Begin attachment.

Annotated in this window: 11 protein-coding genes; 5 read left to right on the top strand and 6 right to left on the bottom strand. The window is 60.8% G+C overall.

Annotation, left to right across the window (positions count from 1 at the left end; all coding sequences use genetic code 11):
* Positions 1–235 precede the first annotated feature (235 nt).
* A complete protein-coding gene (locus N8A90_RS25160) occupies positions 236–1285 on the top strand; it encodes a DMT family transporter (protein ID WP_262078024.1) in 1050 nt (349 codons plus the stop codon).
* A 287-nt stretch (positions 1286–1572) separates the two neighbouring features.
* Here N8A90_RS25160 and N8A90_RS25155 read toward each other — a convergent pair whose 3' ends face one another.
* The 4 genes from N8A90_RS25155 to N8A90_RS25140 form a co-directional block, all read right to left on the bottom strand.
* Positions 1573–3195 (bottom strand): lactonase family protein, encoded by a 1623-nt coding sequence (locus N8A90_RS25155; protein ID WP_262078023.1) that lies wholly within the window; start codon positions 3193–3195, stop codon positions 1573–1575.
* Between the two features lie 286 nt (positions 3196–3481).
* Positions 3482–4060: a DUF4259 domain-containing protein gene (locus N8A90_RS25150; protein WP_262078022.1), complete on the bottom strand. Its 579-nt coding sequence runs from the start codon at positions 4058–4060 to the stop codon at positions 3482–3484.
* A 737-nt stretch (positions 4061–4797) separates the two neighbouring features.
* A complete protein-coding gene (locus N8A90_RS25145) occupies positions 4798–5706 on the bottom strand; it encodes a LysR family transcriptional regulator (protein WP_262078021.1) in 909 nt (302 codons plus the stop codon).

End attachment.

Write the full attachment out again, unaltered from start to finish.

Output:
Annotated in this window: 11 protein-coding genes; 5 read left to right on the top strand and 6 right to left on the bottom strand. The window is 60.8% G+C overall.

Annotation, left to right across the window (positions count from 1 at the left end; all coding sequences use genetic code 11):
* Positions 1–235 precede the first annotated feature (235 nt).
* A complete protein-coding gene (locus N8A90_RS25160) occupies positions 236–1285 on the top strand; it encodes a DMT family transporter (protein ID WP_262078024.1) in 1050 nt (349 codons plus the stop codon).
* A 287-nt stretch (positions 1286–1572) separates the two neighbouring features.
* Here N8A90_RS25160 and N8A90_RS25155 read toward each other — a convergent pair whose 3' ends face one another.
* The 4 genes from N8A90_RS25155 to N8A90_RS25140 form a co-directional block, all read right to left on the bottom strand.
* Positions 1573–3195 (bottom strand): lactonase family protein, encoded by a 1623-nt coding sequence (locus N8A90_RS25155; protein ID WP_262078023.1) that lies wholly within the window; start codon positions 3193–3195, stop codon positions 1573–1575.
* Between the two features lie 286 nt (positions 3196–3481).
* Positions 3482–4060: a DUF4259 domain-containing protein gene (locus N8A90_RS25150; protein WP_262078022.1), complete on the bottom strand. Its 579-nt coding sequence runs from the start codon at positions 4058–4060 to the stop codon at positions 3482–3484.
* A 737-nt stretch (positions 4061–4797) separates the two neighbouring features.
* A complete protein-coding gene (locus N8A90_RS25145) occupies positions 4798–5706 on the bottom strand; it encodes a LysR family transcriptional regulator (protein WP_262078021.1) in 909 nt (302 codons plus the stop codon).